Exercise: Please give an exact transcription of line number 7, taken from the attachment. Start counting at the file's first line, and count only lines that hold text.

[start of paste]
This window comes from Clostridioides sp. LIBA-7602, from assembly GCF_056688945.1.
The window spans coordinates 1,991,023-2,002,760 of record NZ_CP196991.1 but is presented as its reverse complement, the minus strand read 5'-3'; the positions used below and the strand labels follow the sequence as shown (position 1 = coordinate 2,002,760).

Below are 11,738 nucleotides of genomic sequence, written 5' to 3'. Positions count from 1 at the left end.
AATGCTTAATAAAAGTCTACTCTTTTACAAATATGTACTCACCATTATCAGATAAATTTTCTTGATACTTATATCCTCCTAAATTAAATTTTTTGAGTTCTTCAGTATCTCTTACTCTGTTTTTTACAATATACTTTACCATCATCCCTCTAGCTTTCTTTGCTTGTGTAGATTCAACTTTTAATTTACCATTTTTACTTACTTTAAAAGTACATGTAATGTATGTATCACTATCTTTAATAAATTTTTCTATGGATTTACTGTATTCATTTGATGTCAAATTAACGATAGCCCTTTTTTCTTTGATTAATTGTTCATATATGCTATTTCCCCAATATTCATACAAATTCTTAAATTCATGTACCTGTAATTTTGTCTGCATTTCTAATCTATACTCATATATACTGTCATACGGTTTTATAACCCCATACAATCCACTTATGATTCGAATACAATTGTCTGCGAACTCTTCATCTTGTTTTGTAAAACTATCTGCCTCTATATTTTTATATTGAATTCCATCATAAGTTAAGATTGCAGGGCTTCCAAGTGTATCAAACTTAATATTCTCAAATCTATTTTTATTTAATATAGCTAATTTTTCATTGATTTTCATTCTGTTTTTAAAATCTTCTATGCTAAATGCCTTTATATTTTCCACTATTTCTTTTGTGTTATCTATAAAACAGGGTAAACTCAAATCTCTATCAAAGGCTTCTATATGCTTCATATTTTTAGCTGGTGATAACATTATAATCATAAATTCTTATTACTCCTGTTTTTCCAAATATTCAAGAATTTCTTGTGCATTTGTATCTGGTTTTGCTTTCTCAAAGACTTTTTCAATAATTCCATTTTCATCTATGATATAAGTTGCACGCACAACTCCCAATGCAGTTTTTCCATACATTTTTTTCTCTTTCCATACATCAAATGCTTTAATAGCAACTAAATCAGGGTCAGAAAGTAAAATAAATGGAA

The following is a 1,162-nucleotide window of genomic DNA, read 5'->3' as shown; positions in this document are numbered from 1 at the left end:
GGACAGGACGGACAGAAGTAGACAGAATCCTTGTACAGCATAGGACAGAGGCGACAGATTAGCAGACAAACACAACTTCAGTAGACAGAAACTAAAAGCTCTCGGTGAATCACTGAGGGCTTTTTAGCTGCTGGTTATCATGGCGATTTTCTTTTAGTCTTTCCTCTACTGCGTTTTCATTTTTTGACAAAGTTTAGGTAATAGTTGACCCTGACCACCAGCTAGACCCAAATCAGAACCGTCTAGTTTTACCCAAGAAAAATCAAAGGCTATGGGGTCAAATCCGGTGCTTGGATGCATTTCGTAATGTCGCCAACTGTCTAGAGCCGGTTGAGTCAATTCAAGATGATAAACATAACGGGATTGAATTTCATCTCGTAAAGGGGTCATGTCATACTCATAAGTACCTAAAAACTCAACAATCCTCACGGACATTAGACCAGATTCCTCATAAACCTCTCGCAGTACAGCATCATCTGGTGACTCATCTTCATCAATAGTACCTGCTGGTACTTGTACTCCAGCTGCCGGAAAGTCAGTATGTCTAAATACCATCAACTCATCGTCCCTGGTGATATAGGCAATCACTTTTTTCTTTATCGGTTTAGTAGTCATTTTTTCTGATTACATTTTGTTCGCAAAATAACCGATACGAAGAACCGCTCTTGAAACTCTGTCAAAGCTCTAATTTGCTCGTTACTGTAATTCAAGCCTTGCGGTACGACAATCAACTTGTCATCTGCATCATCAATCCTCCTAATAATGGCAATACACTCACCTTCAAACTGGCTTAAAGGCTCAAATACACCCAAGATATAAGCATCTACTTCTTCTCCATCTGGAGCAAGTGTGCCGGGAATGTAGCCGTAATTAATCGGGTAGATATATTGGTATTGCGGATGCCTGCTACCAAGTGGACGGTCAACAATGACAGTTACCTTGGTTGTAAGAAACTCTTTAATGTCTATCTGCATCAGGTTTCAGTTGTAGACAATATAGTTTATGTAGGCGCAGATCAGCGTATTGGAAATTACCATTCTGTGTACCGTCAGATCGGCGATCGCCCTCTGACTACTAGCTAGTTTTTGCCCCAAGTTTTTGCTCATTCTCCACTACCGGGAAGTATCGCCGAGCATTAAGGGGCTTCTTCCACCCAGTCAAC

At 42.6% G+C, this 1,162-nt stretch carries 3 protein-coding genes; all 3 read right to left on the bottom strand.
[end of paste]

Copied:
At 42.6% G+C, this 1,162-nt stretch carries 3 protein-coding genes; all 3 read right to left on the bottom strand.